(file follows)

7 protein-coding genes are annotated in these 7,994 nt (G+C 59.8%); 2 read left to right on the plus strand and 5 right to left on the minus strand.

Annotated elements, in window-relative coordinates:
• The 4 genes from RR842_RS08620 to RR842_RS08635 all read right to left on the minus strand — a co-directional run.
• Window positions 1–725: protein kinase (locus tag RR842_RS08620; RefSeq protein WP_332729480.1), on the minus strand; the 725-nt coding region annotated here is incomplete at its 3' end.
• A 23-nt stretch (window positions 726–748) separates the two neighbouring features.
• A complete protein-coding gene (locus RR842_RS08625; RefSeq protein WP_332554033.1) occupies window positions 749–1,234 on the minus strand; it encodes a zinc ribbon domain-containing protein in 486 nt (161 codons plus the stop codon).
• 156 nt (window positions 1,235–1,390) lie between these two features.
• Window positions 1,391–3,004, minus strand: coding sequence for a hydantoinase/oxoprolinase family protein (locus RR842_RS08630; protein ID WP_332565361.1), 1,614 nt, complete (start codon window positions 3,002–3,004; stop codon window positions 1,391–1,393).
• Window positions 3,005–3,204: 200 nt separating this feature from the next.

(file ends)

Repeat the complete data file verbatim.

7 protein-coding genes are annotated in these 7,994 nt (G+C 59.8%); 2 read left to right on the plus strand and 5 right to left on the minus strand.

Annotated elements, in window-relative coordinates:
• The 4 genes from RR842_RS08620 to RR842_RS08635 all read right to left on the minus strand — a co-directional run.
• Window positions 1–725: protein kinase (locus tag RR842_RS08620; RefSeq protein WP_332729480.1), on the minus strand; the 725-nt coding region annotated here is incomplete at its 3' end.
• A 23-nt stretch (window positions 726–748) separates the two neighbouring features.
• A complete protein-coding gene (locus RR842_RS08625; RefSeq protein WP_332554033.1) occupies window positions 749–1,234 on the minus strand; it encodes a zinc ribbon domain-containing protein in 486 nt (161 codons plus the stop codon).
• 156 nt (window positions 1,235–1,390) lie between these two features.
• Window positions 1,391–3,004, minus strand: coding sequence for a hydantoinase/oxoprolinase family protein (locus RR842_RS08630; protein ID WP_332565361.1), 1,614 nt, complete (start codon window positions 3,002–3,004; stop codon window positions 1,391–1,393).
• Window positions 3,005–3,204: 200 nt separating this feature from the next.